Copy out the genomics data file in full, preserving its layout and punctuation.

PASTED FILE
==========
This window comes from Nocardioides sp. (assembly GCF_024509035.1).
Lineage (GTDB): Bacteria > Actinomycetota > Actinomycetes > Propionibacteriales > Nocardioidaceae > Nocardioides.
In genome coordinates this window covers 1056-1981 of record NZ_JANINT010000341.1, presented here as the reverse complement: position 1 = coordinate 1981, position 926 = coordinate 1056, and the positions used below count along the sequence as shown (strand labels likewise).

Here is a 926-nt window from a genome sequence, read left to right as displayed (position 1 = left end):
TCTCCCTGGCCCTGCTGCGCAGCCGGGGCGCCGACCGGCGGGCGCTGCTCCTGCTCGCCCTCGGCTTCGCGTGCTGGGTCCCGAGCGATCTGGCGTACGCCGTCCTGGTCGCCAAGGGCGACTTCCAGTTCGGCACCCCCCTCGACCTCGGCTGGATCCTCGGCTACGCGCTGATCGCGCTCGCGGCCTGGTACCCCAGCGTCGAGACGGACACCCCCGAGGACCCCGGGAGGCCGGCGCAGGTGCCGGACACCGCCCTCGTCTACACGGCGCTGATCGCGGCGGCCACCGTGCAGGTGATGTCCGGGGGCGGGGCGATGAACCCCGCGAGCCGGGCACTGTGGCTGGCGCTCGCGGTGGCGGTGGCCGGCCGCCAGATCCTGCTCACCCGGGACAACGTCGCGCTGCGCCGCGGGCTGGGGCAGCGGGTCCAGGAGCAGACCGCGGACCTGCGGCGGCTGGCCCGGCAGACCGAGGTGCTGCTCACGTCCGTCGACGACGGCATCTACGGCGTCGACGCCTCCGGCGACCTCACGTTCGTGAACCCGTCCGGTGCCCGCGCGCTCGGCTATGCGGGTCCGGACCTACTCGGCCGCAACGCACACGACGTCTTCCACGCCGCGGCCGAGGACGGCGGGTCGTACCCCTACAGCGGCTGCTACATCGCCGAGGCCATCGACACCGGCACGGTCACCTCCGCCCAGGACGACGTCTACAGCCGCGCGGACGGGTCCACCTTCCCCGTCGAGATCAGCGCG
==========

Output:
This window comes from Nocardioides sp. (assembly GCF_024509035.1).
Lineage (GTDB): Bacteria > Actinomycetota > Actinomycetes > Propionibacteriales > Nocardioidaceae > Nocardioides.
In genome coordinates this window covers 1056-1981 of record NZ_JANINT010000341.1, presented here as the reverse complement: position 1 = coordinate 1981, position 926 = coordinate 1056, and the positions used below count along the sequence as shown (strand labels likewise).

Here is a 926-nt window from a genome sequence, read left to right as displayed (position 1 = left end):
TCTCCCTGGCCCTGCTGCGCAGCCGGGGCGCCGACCGGCGGGCGCTGCTCCTGCTCGCCCTCGGCTTCGCGTGCTGGGTCCCGAGCGATCTGGCGTACGCCGTCCTGGTCGCCAAGGGCGACTTCCAGTTCGGCACCCCCCTCGACCTCGGCTGGATCCTCGGCTACGCGCTGATCGCGCTCGCGGCCTGGTACCCCAGCGTCGAGACGGACACCCCCGAGGACCCCGGGAGGCCGGCGCAGGTGCCGGACACCGCCCTCGTCTACACGGCGCTGATCGCGGCGGCCACCGTGCAGGTGATGTCCGGGGGCGGGGCGATGAACCCCGCGAGCCGGGCACTGTGGCTGGCGCTCGCGGTGGCGGTGGCCGGCCGCCAGATCCTGCTCACCCGGGACAACGTCGCGCTGCGCCGCGGGCTGGGGCAGCGGGTCCAGGAGCAGACCGCGGACCTGCGGCGGCTGGCCCGGCAGACCGAGGTGCTGCTCACGTCCGTCGACGACGGCATCTACGGCGTCGACGCCTCCGGCGACCTCACGTTCGTGAACCCGTCCGGTGCCCGCGCGCTCGGCTATGCGGGTCCGGACCTACTCGGCCGCAACGCACACGACGTCTTCCACGCCGCGGCCGAGGACGGCGGGTCGTACCCCTACAGCGGCTGCTACATCGCCGAGGCCATCGACACCGGCACGGTCACCTCCGCCCAGGACGACGTCTACAGCCGCGCGGACGGGTCCACCTTCCCCGTCGAGATCAGCGCG